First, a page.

Blackboard Wars

An Open Letter to Mitch Landrieu, Oprah Winfrey, Eddie Barbini, Jeff Kuntz, Steve Barr, and the John McDonogh Community from the John McDonogh Advisory Committee

The shooting of a John McDonogh student at the corner of N. Broad St. and Esplanade Avenue on Thursday, February 21, has become another opportunity for negative publicity for John McDonogh High School. The John McDonogh Advisory Committee (JMAC), formed to provide community oversight and engagement, would like to defend John McDonogh students from unfair generalizations and harmful stereotypes.

Blackboard Wars, a “reality TV” series about the first semester of the 2012-2013 school year at John McDonogh, documents the takeover of the school by charter operator Steve Barr and his organization Future is Now. The TV show has been a source of negative, exploitative depictions of the students and the school.

Mayor Mitch Landrieu said in his 2012 State of the City Address, “It is a sad, horrifying truth that in 2011 a John McDonogh High School student was more likely to be killed on the streets of America in the City of New Orleans than a soldier fighting for our freedom in Afghanistan.” While it is true that five John McDonogh students were victims of homicide in the school year 2010-2011, the statistic represents an anomaly. Over 2045 members of the US military have been killed in Afghanistan since 2001, according to the Associated Press.

We thank Mitch Landrieu for visiting John McDonogh High School on Monday, February 25 to speak with the students about the statement he made. We respectfully hope that the mayor, Steve Barr, and those responsible for publicity for Blackboard Wars will stop repeating this anomalous statistic that stigmatizes the current students of John McDonogh.

Another false statement repeated by Steve Barr is that 70% of John McDonogh students dropped out prior to take-over. According to the data collected by the Louisiana Department of Education (available on their website), the drop-out rate for John McDonogh in the year 2009-2010 was 3.7% while the Recovery School Districts overall drop-out rate was 9.6%. It is also worth noting that the attendance rate for 2009-2010 was 74.3% while Steve Barr has routinely claimed extremely low attendance rates in previous years. JMAC urges all concerned to review the only existing data (no drop-out or attendance data exist for the 2010-2011 and the 2011-2012 school years) and to stop making exaggerated claims about how poor the school was in the past to inflate themselves and their cause.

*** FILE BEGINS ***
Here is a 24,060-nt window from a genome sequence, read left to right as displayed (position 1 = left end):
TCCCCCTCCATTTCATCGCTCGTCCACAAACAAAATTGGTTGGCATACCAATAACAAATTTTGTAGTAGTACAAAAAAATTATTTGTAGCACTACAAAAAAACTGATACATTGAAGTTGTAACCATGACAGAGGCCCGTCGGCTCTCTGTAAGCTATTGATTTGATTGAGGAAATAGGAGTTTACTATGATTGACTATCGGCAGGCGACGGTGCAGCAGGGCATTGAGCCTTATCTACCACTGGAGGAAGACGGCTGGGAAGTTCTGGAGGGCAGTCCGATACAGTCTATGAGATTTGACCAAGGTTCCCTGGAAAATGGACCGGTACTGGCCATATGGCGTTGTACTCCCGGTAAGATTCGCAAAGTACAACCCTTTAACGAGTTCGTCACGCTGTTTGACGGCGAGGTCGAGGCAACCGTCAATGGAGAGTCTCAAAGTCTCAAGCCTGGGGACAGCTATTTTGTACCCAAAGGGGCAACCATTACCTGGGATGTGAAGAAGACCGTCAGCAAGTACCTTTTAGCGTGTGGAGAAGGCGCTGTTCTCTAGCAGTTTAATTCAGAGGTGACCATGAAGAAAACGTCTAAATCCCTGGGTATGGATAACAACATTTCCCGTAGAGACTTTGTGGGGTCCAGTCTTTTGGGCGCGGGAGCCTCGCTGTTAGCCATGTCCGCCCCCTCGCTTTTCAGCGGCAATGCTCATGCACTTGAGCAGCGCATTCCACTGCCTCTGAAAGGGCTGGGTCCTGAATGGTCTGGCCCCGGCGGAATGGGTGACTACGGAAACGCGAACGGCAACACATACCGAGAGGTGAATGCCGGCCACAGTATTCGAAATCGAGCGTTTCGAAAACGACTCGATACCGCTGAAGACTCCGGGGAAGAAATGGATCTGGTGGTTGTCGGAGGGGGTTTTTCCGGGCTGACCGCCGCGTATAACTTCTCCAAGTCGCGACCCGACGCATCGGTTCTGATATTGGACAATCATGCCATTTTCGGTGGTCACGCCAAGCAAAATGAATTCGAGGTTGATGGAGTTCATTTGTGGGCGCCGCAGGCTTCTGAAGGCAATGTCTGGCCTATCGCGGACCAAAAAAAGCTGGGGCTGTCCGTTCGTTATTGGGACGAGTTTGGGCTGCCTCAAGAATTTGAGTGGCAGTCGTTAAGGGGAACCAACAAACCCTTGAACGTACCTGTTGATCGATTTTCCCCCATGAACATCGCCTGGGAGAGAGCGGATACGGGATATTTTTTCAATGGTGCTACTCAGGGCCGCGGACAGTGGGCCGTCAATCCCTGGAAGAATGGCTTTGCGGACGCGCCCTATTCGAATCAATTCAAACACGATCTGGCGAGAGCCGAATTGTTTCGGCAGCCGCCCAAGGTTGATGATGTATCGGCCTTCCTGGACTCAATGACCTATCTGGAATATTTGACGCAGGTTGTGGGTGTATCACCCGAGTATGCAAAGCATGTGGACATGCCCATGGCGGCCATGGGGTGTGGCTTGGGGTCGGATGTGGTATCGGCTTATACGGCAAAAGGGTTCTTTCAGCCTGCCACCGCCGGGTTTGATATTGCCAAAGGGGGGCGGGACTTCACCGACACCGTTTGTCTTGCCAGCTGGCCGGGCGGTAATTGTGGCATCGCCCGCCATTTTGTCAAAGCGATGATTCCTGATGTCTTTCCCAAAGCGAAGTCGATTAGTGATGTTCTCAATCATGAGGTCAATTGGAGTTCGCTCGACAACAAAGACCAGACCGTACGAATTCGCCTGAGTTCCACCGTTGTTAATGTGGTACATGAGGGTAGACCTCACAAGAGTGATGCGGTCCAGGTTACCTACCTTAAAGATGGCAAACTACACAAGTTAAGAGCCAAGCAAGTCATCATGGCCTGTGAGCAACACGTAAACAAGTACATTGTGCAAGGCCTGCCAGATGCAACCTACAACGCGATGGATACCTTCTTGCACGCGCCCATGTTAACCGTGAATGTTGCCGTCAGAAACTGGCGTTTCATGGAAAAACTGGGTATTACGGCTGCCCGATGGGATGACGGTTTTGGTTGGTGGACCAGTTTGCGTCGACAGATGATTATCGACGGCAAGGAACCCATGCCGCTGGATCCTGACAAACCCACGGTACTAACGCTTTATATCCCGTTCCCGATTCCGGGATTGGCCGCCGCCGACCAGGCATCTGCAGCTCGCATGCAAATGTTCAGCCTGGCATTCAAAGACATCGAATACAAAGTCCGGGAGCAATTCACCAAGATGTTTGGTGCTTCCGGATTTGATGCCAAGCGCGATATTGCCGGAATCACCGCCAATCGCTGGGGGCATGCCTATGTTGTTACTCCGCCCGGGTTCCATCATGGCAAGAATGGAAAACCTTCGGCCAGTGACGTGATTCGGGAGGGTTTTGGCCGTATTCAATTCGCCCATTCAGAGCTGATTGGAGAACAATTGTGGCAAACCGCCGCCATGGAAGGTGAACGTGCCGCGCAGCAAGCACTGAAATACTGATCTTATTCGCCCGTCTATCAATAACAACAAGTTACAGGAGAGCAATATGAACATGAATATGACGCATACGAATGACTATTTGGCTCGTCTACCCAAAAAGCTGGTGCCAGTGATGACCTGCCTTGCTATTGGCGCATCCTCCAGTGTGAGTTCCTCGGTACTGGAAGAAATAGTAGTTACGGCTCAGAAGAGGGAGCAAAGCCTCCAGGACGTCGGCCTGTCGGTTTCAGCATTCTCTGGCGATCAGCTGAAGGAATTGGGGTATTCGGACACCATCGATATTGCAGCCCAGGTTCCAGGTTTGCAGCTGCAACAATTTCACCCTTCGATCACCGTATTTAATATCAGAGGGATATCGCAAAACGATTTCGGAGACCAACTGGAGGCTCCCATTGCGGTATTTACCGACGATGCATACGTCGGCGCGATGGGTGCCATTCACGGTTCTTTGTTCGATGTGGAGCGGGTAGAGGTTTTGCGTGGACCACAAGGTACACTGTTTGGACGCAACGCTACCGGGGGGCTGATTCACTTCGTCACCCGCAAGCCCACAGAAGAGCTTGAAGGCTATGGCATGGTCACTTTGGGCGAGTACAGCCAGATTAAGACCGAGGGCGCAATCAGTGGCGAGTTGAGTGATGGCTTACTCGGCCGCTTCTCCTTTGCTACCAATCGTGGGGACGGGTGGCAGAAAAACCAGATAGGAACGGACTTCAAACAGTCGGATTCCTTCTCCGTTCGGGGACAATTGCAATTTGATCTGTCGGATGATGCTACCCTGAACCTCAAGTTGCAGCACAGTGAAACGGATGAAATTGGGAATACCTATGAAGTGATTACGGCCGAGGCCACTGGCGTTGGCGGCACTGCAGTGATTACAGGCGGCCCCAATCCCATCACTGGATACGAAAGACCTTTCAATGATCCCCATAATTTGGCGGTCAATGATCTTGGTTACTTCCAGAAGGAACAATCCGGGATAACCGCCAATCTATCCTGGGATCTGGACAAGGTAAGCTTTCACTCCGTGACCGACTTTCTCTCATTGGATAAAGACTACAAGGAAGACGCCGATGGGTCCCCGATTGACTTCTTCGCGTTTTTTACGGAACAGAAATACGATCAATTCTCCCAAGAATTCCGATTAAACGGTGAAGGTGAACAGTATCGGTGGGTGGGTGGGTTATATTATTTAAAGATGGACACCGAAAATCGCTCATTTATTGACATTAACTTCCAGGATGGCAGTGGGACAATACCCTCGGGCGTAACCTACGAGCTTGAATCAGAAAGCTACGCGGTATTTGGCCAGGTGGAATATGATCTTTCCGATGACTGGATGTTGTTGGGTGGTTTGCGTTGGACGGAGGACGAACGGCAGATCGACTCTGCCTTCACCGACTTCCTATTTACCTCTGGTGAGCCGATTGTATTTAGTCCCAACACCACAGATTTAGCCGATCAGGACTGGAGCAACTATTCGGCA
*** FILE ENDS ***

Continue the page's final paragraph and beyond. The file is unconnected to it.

Moreover, we have heard the accusations of John McDonogh being the “most dangerous,” “most under-performing,” and “worst” school made repeatedly by the charter operator, the voice-over for Blackboard Wars, and by the media. These blanket statements stereotype our school and our children. They reinforce low expectations for John McDonogh students. Students who are told repeatedly that they are violent, troubled and beyond redemption will soon come to believe it. 

Furthermore, this rhetoric drives away families and students who believe the exaggerations and lies about John McDonogh.

A cursory check of the web for most violent high schools will reveal that neither John McDonogh nor any other New Orleans high school makes these lists, which are compiled by researchers using indicators like the number of students who become victims of violent crime and the amount of violent incidents directed towards teachers.

It is particularly egregious that these unsubstantiated characterizations come from a project associated with Ms. Winfrey, who has long championed African American children and knows better than anyone how negative stereotypes disenfranchise and demoralize our young people. JMAC calls on Ms. Winfrey to repudiate such statements and stop the sensational publicity surrounding “Blackboard War.” We hope that she will follow Mayor Mitch Landrieu’s example and visit our school, spend time with our young people and find out for herself who they really are.

We, the officers and members of JMAC, strongly encourage all concerned parents, alumni and community members to join us in providing oversight and serving in an advisory capacity to Future is Now New Orleans to ensure the best possible learning environment for the students of John McDonogh High School. 

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